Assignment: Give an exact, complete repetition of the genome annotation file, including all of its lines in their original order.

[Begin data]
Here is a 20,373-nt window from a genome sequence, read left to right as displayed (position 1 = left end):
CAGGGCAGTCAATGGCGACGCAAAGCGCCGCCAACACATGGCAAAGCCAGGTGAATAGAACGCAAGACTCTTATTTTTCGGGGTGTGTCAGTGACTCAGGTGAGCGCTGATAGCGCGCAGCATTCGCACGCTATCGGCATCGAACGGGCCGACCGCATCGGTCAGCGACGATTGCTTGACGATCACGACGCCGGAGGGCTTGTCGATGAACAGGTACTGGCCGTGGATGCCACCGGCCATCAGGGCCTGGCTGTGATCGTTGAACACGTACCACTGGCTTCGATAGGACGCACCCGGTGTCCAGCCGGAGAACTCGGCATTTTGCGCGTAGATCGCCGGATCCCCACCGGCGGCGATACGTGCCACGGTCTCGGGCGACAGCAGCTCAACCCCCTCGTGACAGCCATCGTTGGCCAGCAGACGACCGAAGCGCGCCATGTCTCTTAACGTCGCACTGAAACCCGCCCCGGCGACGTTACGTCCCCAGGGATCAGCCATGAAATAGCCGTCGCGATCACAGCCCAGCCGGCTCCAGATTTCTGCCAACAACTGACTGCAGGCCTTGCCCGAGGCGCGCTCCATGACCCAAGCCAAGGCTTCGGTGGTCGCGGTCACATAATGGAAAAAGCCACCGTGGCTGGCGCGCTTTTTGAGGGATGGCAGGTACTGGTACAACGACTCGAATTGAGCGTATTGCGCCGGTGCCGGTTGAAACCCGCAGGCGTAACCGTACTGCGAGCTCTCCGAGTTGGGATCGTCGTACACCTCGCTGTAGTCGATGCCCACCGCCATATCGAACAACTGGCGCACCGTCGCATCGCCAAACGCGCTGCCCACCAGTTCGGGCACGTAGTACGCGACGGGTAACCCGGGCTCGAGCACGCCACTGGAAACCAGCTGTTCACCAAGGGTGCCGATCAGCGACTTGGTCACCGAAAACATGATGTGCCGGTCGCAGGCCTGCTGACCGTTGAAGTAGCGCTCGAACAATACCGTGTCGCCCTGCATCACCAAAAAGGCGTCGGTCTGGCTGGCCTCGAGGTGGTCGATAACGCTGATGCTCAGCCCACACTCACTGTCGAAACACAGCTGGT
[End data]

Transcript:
Here is a 20,373-nt window from a genome sequence, read left to right as displayed (position 1 = left end):
CAGGGCAGTCAATGGCGACGCAAAGCGCCGCCAACACATGGCAAAGCCAGGTGAATAGAACGCAAGACTCTTATTTTTCGGGGTGTGTCAGTGACTCAGGTGAGCGCTGATAGCGCGCAGCATTCGCACGCTATCGGCATCGAACGGGCCGACCGCATCGGTCAGCGACGATTGCTTGACGATCACGACGCCGGAGGGCTTGTCGATGAACAGGTACTGGCCGTGGATGCCACCGGCCATCAGGGCCTGGCTGTGATCGTTGAACACGTACCACTGGCTTCGATAGGACGCACCCGGTGTCCAGCCGGAGAACTCGGCATTTTGCGCGTAGATCGCCGGATCCCCACCGGCGGCGATACGTGCCACGGTCTCGGGCGACAGCAGCTCAACCCCCTCGTGACAGCCATCGTTGGCCAGCAGACGACCGAAGCGCGCCATGTCTCTTAACGTCGCACTGAAACCCGCCCCGGCGACGTTACGTCCCCAGGGATCAGCCATGAAATAGCCGTCGCGATCACAGCCCAGCCGGCTCCAGATTTCTGCCAACAACTGACTGCAGGCCTTGCCCGAGGCGCGCTCCATGACCCAAGCCAAGGCTTCGGTGGTCGCGGTCACATAATGGAAAAAGCCACCGTGGCTGGCGCGCTTTTTGAGGGATGGCAGGTACTGGTACAACGACTCGAATTGAGCGTATTGCGCCGGTGCCGGTTGAAACCCGCAGGCGTAACCGTACTGCGAGCTCTCCGAGTTGGGATCGTCGTACACCTCGCTGTAGTCGATGCCCACCGCCATATCGAACAACTGGCGCACCGTCGCATCGCCAAACGCGCTGCCCACCAGTTCGGGCACGTAGTACGCGACGGGTAACCCGGGCTCGAGCACGCCACTGGAAACCAGCTGTTCACCAAGGGTGCCGATCAGCGACTTGGTCACCGAAAACATGATGTGCCGGTCGCAGGCCTGCTGACCGTTGAAGTAGCGCTCGAACAATACCGTGTCGCCCTGCATCACCAAAAAGGCGTCGGTCTGGCTGGCCTCGAGGTGGTCGATAACGCTGATGCTCAGCCCACACTCACTGTCGAAACACAGCTGGT